National Service Framework Maternity Module

ISSN 0256-5004 (Print)

Open Forum Event in Leeds, January 2003

AIMS Journal, Vol 14, No 4

Elizabeth Key

The 'National Service Framework' sounds as unalluring as NHSspeak can get but, if the pattern of existing NSFs is followed, maternity services could be redrawn within the next two or three years. The Changing Childbirth initiative of the early 1990s fell away due to a lack of ongoing funding for pilot projects and a change of government. Fortunately, the Audit Commission's 1997 report 'First Class Delivery: Improving Maternity Services' has refocused attention, and its detailed recommendations have pointed the way forward.

The NHS Plan (2000) aims to reconfigure and modernise all health services through a series of planning frameworks, to be implemented over a 10- year period throughout England and overseen by 28 strategic health authorities. The implementation of NSFs is not optional: local services must be reconfigured to deliver the nationally prescribed standards. The Children's NSF was extended at an early stage to include maternity, and an external working group was set up "to define standards that will enable childbearing women and babies to achieve optimum health and wellbeing" and to focus on "the needs of the more disadvantaged and on providing a flexible and holistic service."

The User Involvement subgroup arranged open forums in London and Leeds, inviting user representatives from Maternity Service Liaison Committees and voluntary organisations (though neither Community Health Councils nor AIMS were included). The 40 or so Leeds delegates included midwives, Sure Start workers, mothers and a lone father. The emphasis was very much on sharing best practice and looking at innovative schemes. We were told very firmly at the outset that complaints and moans were not acceptable!

The morning session looked at the history of user involvement in maternity services and the NHS proposal to replace Community Health Councils with a range of local bodies like PALS (Patient Advice and Liaison Services), patients' forums in every Trust, independent complaints and advocacy services, and local government overview and scrutiny committees. It is all horrendously complicated and, apart from PALS, as yet untried. But it looks as if MSLCs will survive. Although some of those previously run by local health authorities have been disbanded, others have been taken over by local primary care trusts while hospital-based MSLCs have simply carried on as before.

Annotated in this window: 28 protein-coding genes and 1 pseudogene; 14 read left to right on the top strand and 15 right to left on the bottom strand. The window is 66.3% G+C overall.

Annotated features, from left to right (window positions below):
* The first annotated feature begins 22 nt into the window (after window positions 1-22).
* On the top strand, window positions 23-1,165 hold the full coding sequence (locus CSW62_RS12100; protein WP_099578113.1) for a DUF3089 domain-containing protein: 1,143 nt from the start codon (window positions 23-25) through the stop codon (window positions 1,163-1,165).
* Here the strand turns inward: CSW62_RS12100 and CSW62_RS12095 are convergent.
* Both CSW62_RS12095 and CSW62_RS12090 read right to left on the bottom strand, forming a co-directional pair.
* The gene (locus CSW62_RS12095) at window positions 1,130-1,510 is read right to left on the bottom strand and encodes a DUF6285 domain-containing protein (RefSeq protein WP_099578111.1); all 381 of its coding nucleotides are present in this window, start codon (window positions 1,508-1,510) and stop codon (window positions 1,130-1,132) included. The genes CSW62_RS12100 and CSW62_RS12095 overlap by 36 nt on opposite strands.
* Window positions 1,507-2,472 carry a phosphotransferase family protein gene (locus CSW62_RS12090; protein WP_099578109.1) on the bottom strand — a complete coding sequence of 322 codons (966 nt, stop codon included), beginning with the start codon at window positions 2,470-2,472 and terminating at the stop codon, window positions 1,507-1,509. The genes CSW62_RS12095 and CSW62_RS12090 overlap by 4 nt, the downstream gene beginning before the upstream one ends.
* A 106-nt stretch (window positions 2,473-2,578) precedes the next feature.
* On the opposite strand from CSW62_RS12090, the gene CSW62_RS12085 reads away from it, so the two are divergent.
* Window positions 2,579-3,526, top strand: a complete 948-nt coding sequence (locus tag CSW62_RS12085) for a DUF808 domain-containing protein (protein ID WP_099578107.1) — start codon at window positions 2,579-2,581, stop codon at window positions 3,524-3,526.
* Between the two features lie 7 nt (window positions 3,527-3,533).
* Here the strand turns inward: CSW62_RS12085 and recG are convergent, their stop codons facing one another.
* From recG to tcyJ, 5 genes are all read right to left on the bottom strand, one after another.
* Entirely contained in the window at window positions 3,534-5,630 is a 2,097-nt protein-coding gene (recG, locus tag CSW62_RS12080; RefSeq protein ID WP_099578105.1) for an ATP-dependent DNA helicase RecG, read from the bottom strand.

Small discussion groups considered the current formal structures for user involvement. MSLCs were generally considered worthwhile, though the user representatives were often accused of being unrepresentative, but much the same criticism could be applied to the obstetrician, health visitor or midwife on the committee. In some areas, labour ward forums have effective user input, although there could be problems with the clinical nature of the discussions. Everyone agreed on the need for training for the whole committee, not merely for the user representatives.

It was suggested that we consider different categories of 'user representatives': there are the current users, whose views are especially important, but preferably not gathered on the postnatal ward amid the euphoria of having produced a healthy baby. Recent users could provide more considered views of their experiences, which could be taped or videoed.

The term 'user advocates' was put forward as a useful way to describe those women who retained an active interest in maternity services even though their families were complete. They could provide a historical perspective and, by being well-informed of national as well as local developments, gain the respect of health professionals.

The afternoon speakers outlined a variety of innovative projects in their areas. It was instructive to hear how government initiatives such as Health Action Zones and Health Improvement Programmes had been harnessed to provide funding for maternity schemes. In Blackburn, for example, a consultant midwife post in public health provides a drop-in facility for Asian women, which is greatly appreciated. Sure Start projects throughout the country are employing midwives and community development workers, many with health education training, to support pregnant women and young families in deprived areas. Breastfeeding support, in particular, is beginning to show positive results.

Everyone agreed that real, as opposed to token, user representation could only be achieved if all those involved were highly committed. Health professionals must recognise the value of feedback - both positive and negative - while user representatives need training and ongoing support to serve as accurate reporters for local women from every background.

This meeting addressed only the user involvement segment of the Maternity Module of the Children's National Service Framework; the other subgroups of this module - prebirth, birth, postbirth and neonate, inequalities and access - are overwhelmingly composed of health professionals. AIMS must keep a close watch on the consultation process to make sure that the voice of the consumer is heard.

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